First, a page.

Related: 5 Decadent Vegan Desserts
For meringues, I’ve had the best luck starting off with one part aquafaba to one part sugar, adding more sugar by the tablespoon as needed to get stiff peaks. I know, that’s a lot of sugar, but you need a lot of sugar to make meringue, whether you use aquafaba or egg whites. The sugar is key to those stiff, glossy peaks that you need to make a meringue cookie, pavlova or any other whipped baked good.
What People Are Making
The one consistent miss with aquafaba seems to be angel food cake. Folks are still trying, though. And who knows what will happen in the next few months!
For every miss there are lots of definite, delicious successes. Folks are using this stuff to make fluffy chocolate mousse, waffles, and macarons. The possibilities almost seem endless. I definitely recommend browsing the Facebook group for inspiration.
So what are we doing with all of those leftover beans? Most of the meringue experimenters are getting pretty tired of eating hummus, so the group now has a thread dedicated to bean recipes. Aquafaba also freezes and dehydrates well, so you can build a stash of bean liquid as you cook your way through the week.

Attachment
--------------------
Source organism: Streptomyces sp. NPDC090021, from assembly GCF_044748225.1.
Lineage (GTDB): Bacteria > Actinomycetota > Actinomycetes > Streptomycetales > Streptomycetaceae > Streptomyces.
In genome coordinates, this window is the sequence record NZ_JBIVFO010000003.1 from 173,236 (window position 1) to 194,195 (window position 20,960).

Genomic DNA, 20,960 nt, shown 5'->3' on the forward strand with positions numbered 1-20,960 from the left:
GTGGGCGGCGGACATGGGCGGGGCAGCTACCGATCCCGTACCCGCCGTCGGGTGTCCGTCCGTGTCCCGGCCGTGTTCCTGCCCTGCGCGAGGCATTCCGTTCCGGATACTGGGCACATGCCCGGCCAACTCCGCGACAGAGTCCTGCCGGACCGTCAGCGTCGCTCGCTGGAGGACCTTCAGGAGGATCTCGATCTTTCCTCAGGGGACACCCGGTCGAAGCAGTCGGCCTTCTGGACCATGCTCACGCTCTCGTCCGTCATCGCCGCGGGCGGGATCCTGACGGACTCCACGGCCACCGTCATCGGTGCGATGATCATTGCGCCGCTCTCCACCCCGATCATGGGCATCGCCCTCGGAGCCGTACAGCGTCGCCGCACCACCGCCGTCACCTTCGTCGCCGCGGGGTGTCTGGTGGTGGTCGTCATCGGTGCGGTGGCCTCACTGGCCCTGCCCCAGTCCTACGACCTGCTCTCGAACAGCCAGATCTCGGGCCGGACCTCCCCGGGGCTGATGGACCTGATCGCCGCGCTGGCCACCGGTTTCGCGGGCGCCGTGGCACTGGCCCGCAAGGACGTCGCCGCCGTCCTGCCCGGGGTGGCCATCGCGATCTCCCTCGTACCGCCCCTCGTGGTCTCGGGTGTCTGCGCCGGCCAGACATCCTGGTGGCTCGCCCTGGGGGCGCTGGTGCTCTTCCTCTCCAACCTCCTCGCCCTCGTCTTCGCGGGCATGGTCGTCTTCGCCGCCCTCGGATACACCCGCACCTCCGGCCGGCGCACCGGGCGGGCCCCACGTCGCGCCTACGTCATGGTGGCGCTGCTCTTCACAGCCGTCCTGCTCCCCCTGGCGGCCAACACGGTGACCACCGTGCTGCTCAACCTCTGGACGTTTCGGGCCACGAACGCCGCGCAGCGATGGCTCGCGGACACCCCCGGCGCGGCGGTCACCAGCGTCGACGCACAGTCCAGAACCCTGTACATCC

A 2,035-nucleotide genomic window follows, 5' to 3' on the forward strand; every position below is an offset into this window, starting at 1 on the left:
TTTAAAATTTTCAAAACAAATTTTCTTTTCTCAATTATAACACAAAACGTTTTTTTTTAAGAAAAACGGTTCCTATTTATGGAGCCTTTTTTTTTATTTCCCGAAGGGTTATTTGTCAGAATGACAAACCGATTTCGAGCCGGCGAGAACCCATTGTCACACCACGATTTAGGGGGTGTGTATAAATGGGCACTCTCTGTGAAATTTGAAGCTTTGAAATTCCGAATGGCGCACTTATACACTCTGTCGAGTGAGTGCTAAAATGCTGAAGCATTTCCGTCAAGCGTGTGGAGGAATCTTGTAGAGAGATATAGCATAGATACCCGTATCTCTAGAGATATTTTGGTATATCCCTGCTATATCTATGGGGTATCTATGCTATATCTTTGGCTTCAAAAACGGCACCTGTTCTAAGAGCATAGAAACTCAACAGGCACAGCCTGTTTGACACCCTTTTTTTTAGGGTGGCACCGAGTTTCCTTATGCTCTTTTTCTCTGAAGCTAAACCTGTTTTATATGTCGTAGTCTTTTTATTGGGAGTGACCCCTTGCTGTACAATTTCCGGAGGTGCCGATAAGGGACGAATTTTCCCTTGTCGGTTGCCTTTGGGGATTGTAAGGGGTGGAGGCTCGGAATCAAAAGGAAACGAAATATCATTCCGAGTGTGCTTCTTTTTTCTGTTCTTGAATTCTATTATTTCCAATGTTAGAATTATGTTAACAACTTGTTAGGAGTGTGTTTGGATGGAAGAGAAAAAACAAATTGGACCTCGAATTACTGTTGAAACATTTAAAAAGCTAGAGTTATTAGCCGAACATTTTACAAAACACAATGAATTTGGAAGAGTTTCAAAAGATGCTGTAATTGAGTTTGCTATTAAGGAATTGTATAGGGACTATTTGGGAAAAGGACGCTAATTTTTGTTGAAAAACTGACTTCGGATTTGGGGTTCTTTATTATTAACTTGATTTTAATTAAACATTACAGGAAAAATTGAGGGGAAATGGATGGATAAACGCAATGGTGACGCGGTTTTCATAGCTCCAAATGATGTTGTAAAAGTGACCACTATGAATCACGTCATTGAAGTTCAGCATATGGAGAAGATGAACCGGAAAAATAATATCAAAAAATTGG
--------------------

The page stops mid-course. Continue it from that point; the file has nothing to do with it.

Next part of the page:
I’m constantly amazed by how creative and innovative vegan cooks can be. Vegan food has come a long way since the grainy “cupcakes” and dense cookies of the ’70s or even a few years ago. I’m excited to see what other uses we discover for aquafaba and where the world of vegan baking goes from here!
Interview with Goose Wohlt
Goose Wohlt was kind enough to answer a few questions about aquafaba. Read on to learn about this magical ingredient’s fascinating history and why it works so well as an egg replacer!
Becky Striepe: I think a lot of folks are curious about the aquafaba origin story. What inspired you to take an electric mixer to bean juice? Can you share some of the science behind what’s happening in the bowl?
Goose Wohlt: I had been playing around with making vegan sunny side up eggs for a while when my family tasked me with creating a vegan meringue. I was playing around with trying to use a combination of commercial egg replacers and Miyoko’s flax seed gel, with limited success when my wife saw a French video by Le Défi FUDA, where they added chocolate to Joël Roessel ‘s technique of whipping chickpea liquid, and without even watching the video, I knew that I could do something similar for meringues.